Publication titled 'Australian War Memorial Museum: The Relics and Records of Australia's effort in the Defence of the Empure, 1914-18', printed in 1925 at which point the war museum was based in Sydney, having recently left its original location in the Eastern Machinery Annexe of the Exhibition Building, Melbourne, where it had opened on Anzac Day, 1922.

The Australian War Museum was located at the Exhibition Building between 1921 and 1925 before it moved to Sydney where it was housed in the Exhibition Building in Prince Alfred Park. It remained there until closing in 1935, by which time construction had commenced on a purpose-built Australian War Memorial in the new national capital, Canberra. The new building was opened by the Governor-General, Lord Gowrie, on Remembrance Day, 11 November 1941.

The Australian War Memorial continued to use the Exhibition Building as its principal store until the 1940s and as its main office in the 1930s.

Physical Description

Guidebook to the Australian War Memorial Museum, in the Exhibition Building, Prince Alfred Park, Sydney', printed in 1925. A soft-covered book with a sepia toned illustration of a soldier in battledress with his rifle and bayonet ready for action. Catalogue comprises 103 pages of printed descriptions of exhibits with illustrations. Black and white photographs of the display cabinets are interspersed through the booklet. On the back cover is a map showing the location of the Museum, near Central Railway Station in Sydney, and the public transport near it.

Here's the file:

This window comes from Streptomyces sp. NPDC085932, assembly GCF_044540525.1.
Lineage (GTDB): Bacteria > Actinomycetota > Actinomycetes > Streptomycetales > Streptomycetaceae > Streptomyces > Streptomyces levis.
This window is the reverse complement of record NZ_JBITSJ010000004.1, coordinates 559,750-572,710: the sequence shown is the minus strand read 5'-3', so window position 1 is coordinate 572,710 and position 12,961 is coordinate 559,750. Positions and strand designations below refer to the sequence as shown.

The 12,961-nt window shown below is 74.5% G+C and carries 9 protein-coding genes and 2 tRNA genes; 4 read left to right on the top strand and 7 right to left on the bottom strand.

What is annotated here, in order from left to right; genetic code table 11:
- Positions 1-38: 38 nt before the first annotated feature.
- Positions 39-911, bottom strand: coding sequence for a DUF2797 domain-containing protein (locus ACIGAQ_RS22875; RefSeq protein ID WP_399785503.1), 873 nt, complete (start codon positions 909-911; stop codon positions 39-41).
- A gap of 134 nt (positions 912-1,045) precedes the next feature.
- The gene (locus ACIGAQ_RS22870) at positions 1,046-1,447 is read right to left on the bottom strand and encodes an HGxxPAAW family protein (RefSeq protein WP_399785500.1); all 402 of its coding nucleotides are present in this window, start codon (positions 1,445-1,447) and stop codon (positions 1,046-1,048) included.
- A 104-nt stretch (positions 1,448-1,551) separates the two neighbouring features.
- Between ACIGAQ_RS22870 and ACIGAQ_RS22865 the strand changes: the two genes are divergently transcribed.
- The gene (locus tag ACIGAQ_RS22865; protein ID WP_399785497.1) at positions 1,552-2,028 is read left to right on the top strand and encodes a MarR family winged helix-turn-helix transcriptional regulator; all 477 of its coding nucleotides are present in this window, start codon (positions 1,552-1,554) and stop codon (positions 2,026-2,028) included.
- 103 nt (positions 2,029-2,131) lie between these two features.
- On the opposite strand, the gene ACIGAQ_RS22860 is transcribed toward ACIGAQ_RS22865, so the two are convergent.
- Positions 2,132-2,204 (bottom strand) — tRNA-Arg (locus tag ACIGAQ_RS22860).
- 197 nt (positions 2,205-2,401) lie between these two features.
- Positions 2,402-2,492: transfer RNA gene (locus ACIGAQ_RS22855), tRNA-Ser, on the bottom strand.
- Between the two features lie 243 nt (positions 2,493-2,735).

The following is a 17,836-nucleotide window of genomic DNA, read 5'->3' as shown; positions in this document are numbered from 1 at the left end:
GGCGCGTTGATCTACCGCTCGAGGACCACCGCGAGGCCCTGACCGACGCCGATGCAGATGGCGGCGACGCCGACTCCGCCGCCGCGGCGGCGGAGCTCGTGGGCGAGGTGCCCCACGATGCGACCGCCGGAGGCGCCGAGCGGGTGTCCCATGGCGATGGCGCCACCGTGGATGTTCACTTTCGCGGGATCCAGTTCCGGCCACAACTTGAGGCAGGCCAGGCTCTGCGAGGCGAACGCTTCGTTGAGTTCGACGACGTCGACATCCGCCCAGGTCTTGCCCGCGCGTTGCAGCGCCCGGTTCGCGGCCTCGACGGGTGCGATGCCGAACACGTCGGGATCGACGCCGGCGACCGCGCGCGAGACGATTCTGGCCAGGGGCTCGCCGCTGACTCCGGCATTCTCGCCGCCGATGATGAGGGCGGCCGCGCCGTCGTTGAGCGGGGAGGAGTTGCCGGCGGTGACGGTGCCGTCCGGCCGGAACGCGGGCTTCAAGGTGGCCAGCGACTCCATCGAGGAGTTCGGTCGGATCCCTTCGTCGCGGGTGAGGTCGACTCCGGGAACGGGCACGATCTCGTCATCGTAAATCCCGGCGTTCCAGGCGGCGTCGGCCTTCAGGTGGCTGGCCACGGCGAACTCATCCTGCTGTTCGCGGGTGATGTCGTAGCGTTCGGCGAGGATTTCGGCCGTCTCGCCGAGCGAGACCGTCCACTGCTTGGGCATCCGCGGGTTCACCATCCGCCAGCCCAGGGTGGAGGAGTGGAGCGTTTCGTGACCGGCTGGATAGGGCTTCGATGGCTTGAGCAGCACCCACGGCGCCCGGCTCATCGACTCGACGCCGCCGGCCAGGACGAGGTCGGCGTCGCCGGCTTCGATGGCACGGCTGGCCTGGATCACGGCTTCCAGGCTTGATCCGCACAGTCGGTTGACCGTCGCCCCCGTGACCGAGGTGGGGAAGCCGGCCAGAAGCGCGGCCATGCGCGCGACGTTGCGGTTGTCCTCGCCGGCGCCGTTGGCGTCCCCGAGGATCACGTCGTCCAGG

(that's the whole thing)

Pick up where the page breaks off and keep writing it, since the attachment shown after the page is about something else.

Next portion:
These items were purchased at auction as a lot. No. 4, the booklet on the Shrine, provides an insight into the thinking behind the building, and the initial designs, and allows research into how the design changed during the fund-raising process.

The two catalogues of the Australian War Museum/ Memorial provide the opportunity to compare the two exhibitions in Melbourne and later in Sydney, and identify any change of emphasis as a result of audience reaction. The catalogue of the Melbourne Exhibition has relevance to the history of the Royal Exhibition Building, and also to the history of Melbourne Museums.

The souvenir of the film 'We of the A.I.F.' is an interesting piece of ephemera relating to a film that presented and interpreted aspects of the diggers' experience in the years after the end of the First World War.

The items were all auctioned on 13 February 2005 as part of the sale of a collection of militaria belonging to the late Ken White. The purchase price for the Lot was $233.00, including Buyers' premium. One item, a booklet about the Anzac Memorial in Hyde Park, Sydney, was transferred to the Museum Library.

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